Tuesday, July 26, 2016

Walt Disney World, November 1971

I'm getting down to the last few slides from Walt Disney World's first month of operation. 

This first one was taken inside the Contemporary Hotel - it shows the huge tile mural designed by Mary Blair, and represents the Grand Canyon and all of its flora, fauna, native peoples, and history. Mary famously included a five-legged goat, though it is not visible here.

Those plastic trees are kooky!  

This next photo seems to have been taken from the top of the Contemporary, looking out toward Bay Lake. You can see for miles! I am assuming that the boat is one of the ferries that brought guests to the Magic Kingdom; as far as I know those 3-story buildings were torn down to make way for the massive Bay Lake Tower - some of the most expensive rooms at the resort!


K. Martinez said...

I love the story of why Mary Blair put the five-legged goat in the Grand Canyon Concourse mural. I don't think those plexi-glass trees lasted that long, but I did like them.

The second view is of the North Garden Wing and Bay Lake, but the view looks too low to be taken from the top of the Contemporary. And yes, it was torn down for the Bay Lake Tower. The ferry boats ran on Seven Seas Lagoon back and forth between the Transportation and Ticket Center and Magic Kingdom docks, not Bay Lake. That is probably a launch touring Bay Lake. The launches going to the Magic Kingdom from Bay Lake would come from the Fort Wilderness dock which is at the sound end of Bay Lake. Now maybe someone knows different, but that's how I knew it.

Always love pics of 70s WDW. Thanks, Major.

Nanook said...


Every time I see an image from the Grand Canyon Concourse of the Contemporary Resort, I always think about its unique smell (more so in its former times), but still there, nonetheless.

Kooky-? Well, why not-!!

Thanks, Major.

Melissa said...

Man, I love the Contemporary Resort! Everything from the lobby floor to the bathroom wallpaper is elegant but comfortable. If I ever have the money to stay at one of the monorail Resorts, the Contemporary will be the one. I love the Wave Bar, with its cool little alcoves fitted out with black leather banquettes, round coffee tables, and light fixtures that look like something from the transporter room of the Enterprise.

I've met hotel staff at Disney Resorts who are clearly overworked and not having a great day, but all the stuff interaction I've had at the CR has been with people who seemed like they really enjoyed being there.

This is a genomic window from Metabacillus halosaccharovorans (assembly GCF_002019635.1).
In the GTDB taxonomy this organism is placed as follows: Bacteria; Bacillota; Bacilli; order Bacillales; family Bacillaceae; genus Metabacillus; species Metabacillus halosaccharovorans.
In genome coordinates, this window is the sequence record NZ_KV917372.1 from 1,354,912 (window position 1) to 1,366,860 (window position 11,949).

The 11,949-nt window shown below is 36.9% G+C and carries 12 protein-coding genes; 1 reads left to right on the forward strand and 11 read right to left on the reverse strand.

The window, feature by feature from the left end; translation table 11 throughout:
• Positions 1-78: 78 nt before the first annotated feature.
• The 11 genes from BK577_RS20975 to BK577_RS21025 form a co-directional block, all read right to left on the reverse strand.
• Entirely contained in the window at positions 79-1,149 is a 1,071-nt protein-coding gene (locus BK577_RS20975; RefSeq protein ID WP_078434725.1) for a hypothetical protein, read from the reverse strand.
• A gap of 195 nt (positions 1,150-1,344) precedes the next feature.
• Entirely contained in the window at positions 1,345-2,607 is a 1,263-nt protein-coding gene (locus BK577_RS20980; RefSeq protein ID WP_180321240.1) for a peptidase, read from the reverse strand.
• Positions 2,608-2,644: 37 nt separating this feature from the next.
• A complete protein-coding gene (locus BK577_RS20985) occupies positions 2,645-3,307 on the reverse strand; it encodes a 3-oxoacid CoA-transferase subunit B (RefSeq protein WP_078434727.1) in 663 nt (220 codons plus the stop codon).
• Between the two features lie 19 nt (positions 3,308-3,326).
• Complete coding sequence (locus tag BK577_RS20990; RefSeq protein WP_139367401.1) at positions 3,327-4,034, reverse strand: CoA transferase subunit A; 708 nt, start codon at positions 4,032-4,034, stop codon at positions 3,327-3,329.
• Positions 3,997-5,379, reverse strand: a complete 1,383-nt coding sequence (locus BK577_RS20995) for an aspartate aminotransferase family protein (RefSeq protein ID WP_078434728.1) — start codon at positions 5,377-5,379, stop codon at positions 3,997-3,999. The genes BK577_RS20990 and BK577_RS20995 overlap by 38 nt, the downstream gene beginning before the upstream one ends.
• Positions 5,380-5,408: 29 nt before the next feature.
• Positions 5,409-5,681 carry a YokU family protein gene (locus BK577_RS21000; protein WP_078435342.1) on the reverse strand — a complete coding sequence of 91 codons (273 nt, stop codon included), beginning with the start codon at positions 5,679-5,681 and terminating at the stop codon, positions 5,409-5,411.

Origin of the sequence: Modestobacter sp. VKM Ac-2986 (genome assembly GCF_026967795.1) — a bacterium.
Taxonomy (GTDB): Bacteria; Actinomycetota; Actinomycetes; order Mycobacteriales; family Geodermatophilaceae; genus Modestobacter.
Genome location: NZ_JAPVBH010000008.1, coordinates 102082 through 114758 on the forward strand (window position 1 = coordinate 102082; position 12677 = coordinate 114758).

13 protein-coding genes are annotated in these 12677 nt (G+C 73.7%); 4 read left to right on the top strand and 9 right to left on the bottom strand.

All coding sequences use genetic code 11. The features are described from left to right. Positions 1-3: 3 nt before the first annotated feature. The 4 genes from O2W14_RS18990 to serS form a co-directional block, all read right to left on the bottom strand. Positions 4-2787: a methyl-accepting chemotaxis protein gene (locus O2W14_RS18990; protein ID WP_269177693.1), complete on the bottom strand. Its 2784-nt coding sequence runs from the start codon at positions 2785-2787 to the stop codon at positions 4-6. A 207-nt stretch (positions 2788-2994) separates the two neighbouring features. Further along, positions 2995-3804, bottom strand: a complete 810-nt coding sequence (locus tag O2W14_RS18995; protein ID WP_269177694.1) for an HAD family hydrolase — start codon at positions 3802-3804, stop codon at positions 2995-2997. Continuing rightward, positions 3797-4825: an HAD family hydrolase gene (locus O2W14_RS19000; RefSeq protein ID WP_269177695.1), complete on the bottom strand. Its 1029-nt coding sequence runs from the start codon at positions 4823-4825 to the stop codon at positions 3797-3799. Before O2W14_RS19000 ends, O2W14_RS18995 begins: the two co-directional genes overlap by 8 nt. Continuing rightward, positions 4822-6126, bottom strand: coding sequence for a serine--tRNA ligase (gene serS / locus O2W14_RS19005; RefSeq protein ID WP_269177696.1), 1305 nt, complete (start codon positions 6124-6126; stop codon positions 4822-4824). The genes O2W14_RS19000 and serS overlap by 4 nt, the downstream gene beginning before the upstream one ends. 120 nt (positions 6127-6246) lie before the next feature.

(BTW, Nixon was a crook.)

Pegleg Pete said...

Great pics today, Major. Thanks as always, but I am sad indeed to learn that we're almost at the end of this series of fantastic photographs.

(Melissa – was Marni Nixon really a crook? As soon as someone dies, the rumours start flying!)

Scott Lane said...

Ken: Yes, that's the way I remember it. Can't imagine what a launch would be doing at the north end of Bay Lake. Particularly that early in the morning. (judging by the angle of the sun)

Nanook: YES! I always thought it was just me that noticed that smell!

The North Wing is where I stayed with my mom & dad on our first visit to WDW in '72 (our room's visible in this photo)....and on our last vacation together in '81. Sad that they're gone. I think the new tower completely screws up the overall design of the hotel.

And I really miss those trees. I wonder if you can get Plastic Tree seeds from Burpee...?

Chuck said...

The launch is probably coming from the maintenance/drydock/out-of-service slip area, located at the extreme NW tip of Bay Lake. Either that or it's patrolling for enemy subs, which were a serious problem during the first couple of years of operation.

Steve DeGaetano said...

What's the story of the five-legged goat?

K. Martinez said...

Steve DeGaetano, Supposedly the five-legged goat in the mural was intentional. When Mary Blair designed the mural she put the five-legged goat "mistake" in the mural according to Native American beliefs that only the gods could create perfection, and all man made creations must be made with an intentional imperfection. Now whether that's true or not, I don't know, but I do like the story and have read about it on several blogs.